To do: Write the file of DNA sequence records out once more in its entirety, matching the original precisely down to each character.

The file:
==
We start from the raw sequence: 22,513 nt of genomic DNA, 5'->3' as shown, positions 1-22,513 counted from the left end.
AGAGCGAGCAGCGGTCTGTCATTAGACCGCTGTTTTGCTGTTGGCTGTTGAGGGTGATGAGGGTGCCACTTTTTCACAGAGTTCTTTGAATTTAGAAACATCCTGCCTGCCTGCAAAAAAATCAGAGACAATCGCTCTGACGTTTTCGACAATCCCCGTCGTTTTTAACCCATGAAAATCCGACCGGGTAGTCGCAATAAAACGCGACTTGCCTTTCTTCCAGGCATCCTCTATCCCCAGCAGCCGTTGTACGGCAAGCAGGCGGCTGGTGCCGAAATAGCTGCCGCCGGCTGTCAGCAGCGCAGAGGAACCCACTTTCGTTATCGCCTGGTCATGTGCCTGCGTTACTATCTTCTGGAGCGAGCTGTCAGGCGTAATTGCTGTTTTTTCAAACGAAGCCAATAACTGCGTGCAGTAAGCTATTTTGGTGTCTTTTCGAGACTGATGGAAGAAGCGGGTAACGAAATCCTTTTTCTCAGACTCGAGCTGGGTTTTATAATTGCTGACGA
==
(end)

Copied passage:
We start from the raw sequence: 22,513 nt of genomic DNA, 5'->3' as shown, positions 1-22,513 counted from the left end.
AGAGCGAGCAGCGGTCTGTCATTAGACCGCTGTTTTGCTGTTGGCTGTTGAGGGTGATGAGGGTGCCACTTTTTCACAGAGTTCTTTGAATTTAGAAACATCCTGCCTGCCTGCAAAAAAATCAGAGACAATCGCTCTGACGTTTTCGACAATCCCCGTCGTTTTTAACCCATGAAAATCCGACCGGGTAGTCGCAATAAAACGCGACTTGCCTTTCTTCCAGGCATCCTCTATCCCCAGCAGCCGTTGTACGGCAAGCAGGCGGCTGGTGCCGAAATAGCTGCCGCCGGCTGTCAGCAGCGCAGAGGAACCCACTTTCGTTATCGCCTGGTCATGTGCCTGCGTTACTATCTTCTGGAGCGAGCTGTCAGGCGTAATTGCTGTTTTTTCAAACGAAGCCAATAACTGCGTGCAGTAAGCTATTTTGGTGTCTTTTCGAGACTGATGGAAGAAGCGGGTAACGAAATCCTTTTTCTCAGACTCGAGCTGGGTTTTATAATTGCTGACGA